late Missionary in Labrador,
who departed this Life in London, September 18th, 1867 
Periodical Accounts, Vol. 26(1866-8), 475-82

THE following fragmentary account of my course through life I desire to pen to the glory of my Lord and Saviour, of whose loving patience and condescension to me through the whole of my life I might write very much, for His grace has been boundless. An apoplectic seizure on the morning of the first day of this year warns me more seriously than anything I have hitherto experienced, that my last hour is drawing near, and may come very suddenly. How wonderful it will be when this life is past, fully to understand all the wise leadings of the Lord, concerning many of which I have now to say, "I know in part."

I was born in New Laitzen in Livonia, on the 10th of March, 1807, my parents being engaged in the diaspora service of the Brethren's Church, in which they continued active for forty years. They had a family of seven children, of whom, however, more than four were never together, although none died before attaining the age of thirty years. My eldest brother departed this life in the West Indies, my youngest in Livonia, the former 49, the latter 31 years of age, without ever having met in their life-time. Our house was called "Birchwood", and was a retired spot in which we had scarcely any intercourse with neighbours. During the absence of my parents on their frequent journeys to visit their scattered flock, an aunt took charge of us, whose kind care I regret to think we rewarded with too little affection. My first impressions of an omnipresent God, and a Saviour, who loves children, I trace distinctly to the Bible stories which my mother told us, and which fixed themselves indelibly on my memory, so that all subsequent indifference and light-mindedness could never efface them. The family devotions conducted by my father were also not without effect on my mind, but the services in the chapel, (which was four or five miles distant, so that I could rarely get there), were quite thrown away upon me, as I was so filled with fear at the presence of so many strange persons, that I could not pay attention to what was said. I was a happy, cheerful child, greatly given to creating castles in the air, a tendency which has not quite left me even in advanced years. Connected with this there was a strong inclination to light- mindedness, and who can tell how sadly this might have led me astray, had not my heavenly Father graciously provided a corrective in a somewhat anxious, timid disposition, and an occasional love of solitude. Self-will too was sometimes a source of trouble to me, and I well remember my dear mother once leaving me after an exhibition of naughty stubbornness, and going to a distant part of the house, where after a long search, I found her on her knees, weeping. I thought at once she was shedding tears on my account, and went away unobserved, my self-will broken, and crying bitterly for my sin. If my mother had kept a diary, that day's page would have contained a record of an immediate answer to prayer. /476/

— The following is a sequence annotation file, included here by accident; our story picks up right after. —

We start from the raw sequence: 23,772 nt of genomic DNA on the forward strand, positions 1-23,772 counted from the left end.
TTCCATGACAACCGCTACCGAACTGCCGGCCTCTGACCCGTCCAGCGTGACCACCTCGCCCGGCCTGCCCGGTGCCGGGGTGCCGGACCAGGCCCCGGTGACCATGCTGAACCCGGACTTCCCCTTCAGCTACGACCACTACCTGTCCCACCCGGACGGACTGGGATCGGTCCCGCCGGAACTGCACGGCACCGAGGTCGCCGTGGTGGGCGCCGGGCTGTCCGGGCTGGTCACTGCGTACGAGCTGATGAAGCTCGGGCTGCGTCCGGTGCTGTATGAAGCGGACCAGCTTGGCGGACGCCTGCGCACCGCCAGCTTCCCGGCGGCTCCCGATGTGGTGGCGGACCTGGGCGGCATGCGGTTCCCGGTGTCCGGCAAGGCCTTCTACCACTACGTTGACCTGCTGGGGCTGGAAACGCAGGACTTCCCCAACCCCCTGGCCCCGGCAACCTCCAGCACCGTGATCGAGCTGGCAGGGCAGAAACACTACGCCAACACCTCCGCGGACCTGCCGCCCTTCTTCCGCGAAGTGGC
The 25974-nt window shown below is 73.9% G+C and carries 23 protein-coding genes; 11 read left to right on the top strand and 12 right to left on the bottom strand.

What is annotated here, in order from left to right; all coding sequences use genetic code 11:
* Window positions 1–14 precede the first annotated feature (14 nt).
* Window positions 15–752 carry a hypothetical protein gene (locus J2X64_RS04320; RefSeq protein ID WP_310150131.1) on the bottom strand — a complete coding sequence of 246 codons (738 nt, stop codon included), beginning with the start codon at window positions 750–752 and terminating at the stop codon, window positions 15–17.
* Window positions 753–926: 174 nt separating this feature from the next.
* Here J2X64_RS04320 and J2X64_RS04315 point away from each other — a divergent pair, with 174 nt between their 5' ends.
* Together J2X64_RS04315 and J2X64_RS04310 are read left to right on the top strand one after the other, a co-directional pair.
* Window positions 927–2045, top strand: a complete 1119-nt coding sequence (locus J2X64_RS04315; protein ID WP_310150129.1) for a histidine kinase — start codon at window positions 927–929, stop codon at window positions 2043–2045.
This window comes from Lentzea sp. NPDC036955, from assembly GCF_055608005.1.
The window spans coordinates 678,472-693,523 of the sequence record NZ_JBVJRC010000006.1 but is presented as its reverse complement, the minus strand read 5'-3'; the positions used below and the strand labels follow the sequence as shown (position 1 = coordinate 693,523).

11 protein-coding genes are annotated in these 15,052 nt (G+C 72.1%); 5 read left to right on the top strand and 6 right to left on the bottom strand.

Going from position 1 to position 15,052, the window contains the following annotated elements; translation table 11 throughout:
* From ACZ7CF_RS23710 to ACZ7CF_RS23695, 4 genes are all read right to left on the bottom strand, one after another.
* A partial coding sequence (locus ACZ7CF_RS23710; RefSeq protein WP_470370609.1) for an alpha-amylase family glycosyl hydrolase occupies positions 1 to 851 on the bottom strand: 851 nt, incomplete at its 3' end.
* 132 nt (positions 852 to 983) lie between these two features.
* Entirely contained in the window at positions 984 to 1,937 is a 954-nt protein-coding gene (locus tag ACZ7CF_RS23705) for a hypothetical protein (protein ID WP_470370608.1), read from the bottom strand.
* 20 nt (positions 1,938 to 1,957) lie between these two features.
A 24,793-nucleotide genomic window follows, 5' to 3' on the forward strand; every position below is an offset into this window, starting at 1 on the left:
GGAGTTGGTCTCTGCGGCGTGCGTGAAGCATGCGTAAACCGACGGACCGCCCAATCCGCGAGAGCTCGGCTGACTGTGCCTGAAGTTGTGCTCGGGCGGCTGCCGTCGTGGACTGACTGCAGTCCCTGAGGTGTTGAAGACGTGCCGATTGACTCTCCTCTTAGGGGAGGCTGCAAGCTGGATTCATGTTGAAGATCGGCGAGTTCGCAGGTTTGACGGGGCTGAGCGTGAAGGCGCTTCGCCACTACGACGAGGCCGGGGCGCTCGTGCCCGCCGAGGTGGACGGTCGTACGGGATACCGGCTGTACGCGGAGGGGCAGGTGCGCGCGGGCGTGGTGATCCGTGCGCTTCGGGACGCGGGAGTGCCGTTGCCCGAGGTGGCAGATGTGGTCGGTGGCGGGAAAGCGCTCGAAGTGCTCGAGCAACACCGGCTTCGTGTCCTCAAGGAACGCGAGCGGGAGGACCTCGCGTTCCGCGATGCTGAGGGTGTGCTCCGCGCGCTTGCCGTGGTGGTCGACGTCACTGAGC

The war of 1812 left us undisturbed; once only did the sound of a soldiers' song reach our secluded dwelling; but we did what we could to prepare lint for use in the Russian hospitals, earnestly hoping that Napoleon and his Frenchmen might never derive any benefit from our not very successful labours.In the year 1813 my parents took me to school in Germany. Our company on the journey numbered eleven persons, some other children having joined us, and we travelled the whole way in two vechiles. The great numbers of soldiers on the march along the main-road induced us to take the less frequented ones, which were often in wretched condition, so that we were six weeks in reaching Nisky in Lusatia, where I at once entered the school.My lessons cost me a good deal of trouble, but I was generally satisfied with just so much application as sufficed to keep me free from punishment, deluding myself with the idea that my learning was more for the teacher's satisfaction than my own eventual and lasting benefit. I retain a grateful and affectionate recollection of almost all my teachers, some of whom had the gift of inspiring us with a love of study; but I found it impossible in later years of my school-life to make up for the short-comings of the former period. Of spiritual life I cannot record an increase during those years, but the early impressions were continually freshened and renewed, especially on the festivals, which were rarely devoid of real blessing for my soul.In 1820 I was at my own wish bound apprentice to a caarpenter, little thinking how I was therewith taking the best course towards the fulfilment of what had often been my heart's wish, namely, one day to become a missionary to the heathen. My health being far from good, I found the labour and discipline hard, so that my difficulties often drove me to seek the Lord in earnest prayer, and I now see that it was a good school for me, especially as kindly and encouraging words were not wanting on the part of those, who were my superiors.